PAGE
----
Pain is a common symptom in patients on chronic hemodialysis (HD) but the prevalence of opioid prescriptions in this population has been poorly studied outside the United States. This study assesses the prevalence of opioid prescription in two Swiss dialysis centers. Prescriptions and clinical characteristics were retrospectively retrieved from the medical records of patients on HD for at least six months, treated at Lausanne University Hospital (academic center, AC), and the private center Clinique Cecil (PC) for the study. A total of 117 patients were included; 29.1% received at least one opioid prescription during the study period. Significantly more patients received an opioid prescription in the AC (39.1%) than in the PC (14.6%, p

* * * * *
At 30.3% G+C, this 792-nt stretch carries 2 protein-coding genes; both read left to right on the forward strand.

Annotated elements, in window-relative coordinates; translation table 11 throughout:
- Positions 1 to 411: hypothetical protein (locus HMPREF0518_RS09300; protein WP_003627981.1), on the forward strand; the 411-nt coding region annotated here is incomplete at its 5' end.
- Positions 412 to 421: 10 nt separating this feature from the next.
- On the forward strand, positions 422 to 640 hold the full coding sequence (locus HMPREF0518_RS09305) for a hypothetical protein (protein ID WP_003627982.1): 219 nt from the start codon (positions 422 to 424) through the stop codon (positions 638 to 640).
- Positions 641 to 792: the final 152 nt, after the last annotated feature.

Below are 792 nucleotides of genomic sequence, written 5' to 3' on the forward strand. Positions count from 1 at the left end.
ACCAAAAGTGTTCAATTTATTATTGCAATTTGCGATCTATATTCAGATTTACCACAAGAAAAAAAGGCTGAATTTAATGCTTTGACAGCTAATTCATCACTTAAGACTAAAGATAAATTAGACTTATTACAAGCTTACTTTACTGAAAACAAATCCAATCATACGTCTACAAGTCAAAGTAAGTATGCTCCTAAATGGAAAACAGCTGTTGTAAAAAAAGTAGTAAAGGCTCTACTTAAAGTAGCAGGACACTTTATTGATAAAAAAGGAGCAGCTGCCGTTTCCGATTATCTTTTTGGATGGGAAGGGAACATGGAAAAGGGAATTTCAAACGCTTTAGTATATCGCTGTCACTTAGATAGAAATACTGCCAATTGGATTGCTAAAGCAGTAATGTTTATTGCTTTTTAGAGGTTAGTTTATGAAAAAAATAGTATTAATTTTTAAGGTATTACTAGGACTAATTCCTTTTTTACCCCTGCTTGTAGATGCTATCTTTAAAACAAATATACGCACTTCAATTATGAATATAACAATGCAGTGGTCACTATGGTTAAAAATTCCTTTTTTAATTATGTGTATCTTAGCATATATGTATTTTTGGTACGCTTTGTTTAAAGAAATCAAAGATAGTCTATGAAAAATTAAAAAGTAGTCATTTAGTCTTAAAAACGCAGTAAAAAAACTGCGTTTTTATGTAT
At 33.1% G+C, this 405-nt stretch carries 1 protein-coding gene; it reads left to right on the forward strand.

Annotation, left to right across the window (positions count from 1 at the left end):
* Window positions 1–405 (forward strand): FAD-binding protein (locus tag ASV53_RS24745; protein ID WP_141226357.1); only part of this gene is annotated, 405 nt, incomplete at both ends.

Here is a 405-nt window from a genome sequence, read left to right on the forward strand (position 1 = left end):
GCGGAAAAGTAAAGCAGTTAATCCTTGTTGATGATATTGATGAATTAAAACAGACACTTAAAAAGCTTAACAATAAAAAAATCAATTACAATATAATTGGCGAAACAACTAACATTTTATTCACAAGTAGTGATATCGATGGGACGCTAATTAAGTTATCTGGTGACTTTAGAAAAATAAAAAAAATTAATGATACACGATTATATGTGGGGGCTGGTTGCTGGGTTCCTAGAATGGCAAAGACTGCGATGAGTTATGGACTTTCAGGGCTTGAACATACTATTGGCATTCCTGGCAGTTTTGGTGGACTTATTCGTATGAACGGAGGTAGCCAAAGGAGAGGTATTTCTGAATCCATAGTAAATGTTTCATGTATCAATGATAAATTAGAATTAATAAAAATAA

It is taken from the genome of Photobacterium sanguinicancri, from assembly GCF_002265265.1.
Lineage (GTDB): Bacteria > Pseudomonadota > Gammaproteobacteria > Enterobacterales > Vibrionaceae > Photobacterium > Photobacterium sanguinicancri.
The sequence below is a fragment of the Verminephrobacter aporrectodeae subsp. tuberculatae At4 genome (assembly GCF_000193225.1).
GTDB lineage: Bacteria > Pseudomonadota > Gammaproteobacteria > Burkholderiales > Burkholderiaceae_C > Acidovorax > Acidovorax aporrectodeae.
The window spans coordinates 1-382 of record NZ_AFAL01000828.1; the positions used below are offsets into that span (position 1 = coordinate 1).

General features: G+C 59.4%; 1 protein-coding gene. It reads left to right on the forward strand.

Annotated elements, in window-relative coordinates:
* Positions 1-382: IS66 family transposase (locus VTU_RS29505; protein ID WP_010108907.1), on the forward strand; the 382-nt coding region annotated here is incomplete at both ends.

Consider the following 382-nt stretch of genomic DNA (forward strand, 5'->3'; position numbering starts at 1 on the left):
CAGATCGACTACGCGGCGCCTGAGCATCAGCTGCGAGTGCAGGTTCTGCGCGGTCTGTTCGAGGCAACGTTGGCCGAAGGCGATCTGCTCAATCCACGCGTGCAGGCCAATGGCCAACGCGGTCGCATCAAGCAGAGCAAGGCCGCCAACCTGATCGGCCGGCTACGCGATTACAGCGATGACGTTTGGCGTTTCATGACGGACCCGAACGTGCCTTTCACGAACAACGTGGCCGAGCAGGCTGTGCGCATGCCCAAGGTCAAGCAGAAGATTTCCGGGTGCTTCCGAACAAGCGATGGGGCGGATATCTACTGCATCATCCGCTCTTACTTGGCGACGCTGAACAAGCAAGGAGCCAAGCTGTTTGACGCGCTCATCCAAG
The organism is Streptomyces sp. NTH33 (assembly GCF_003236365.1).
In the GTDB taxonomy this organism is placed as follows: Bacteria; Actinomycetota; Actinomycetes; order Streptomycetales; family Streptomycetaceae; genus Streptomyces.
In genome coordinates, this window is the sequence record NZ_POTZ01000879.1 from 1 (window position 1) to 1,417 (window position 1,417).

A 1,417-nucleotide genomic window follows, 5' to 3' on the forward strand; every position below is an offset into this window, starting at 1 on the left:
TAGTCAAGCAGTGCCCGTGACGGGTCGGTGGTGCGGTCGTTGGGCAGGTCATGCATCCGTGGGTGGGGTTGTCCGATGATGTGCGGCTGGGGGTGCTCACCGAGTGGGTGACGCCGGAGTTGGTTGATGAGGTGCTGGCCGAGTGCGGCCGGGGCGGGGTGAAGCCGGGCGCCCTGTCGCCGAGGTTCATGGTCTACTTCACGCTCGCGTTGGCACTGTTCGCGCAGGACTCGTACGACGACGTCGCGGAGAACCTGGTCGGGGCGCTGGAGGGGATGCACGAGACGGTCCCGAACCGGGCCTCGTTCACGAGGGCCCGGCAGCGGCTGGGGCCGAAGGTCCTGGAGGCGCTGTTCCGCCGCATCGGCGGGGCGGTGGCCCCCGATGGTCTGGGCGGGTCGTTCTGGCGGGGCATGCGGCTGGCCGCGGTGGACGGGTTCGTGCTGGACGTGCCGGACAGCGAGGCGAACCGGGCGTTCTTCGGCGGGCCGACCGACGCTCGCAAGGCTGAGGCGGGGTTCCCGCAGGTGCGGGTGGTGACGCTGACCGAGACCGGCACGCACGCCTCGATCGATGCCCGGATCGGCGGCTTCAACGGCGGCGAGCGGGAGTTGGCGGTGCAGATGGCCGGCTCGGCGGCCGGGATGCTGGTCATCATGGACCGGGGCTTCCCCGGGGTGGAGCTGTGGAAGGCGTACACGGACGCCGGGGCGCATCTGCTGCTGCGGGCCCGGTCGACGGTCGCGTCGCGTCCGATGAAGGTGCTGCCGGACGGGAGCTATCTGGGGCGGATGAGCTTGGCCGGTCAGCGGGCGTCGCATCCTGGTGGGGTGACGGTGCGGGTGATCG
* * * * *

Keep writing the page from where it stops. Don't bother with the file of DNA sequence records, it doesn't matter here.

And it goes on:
= 0.004). Univariate logistic regression analysis showed that center (Odds Ratio (OR) 3.76; Confidence Interval (CI) 1.48–9.6; p
= 0.006), neuropathic pain (OR 2.99; CI 1.28–6.98; p
= 0.011), benzodiazepine prescription (OR 2.72; CI 1.14–6.46; p
= 0.024), polyneuropathy (OR 2.71; CI 1.14–6.46; p
= 0.024) and amputation (OR 4.23; CI 1.1–16.1; p
= 0.034) were associated with opioid prescription. The center was the only independent predictive factor in the multivariate analysis. Our results show that opioids are regularly prescribed to Swiss dialysis patients, although important differences exist between centers. The latter finding might suggest that opioid prescribing is more related to the prescriber than to the patient’s condition, but larger-scale studies are necessary to confirm this.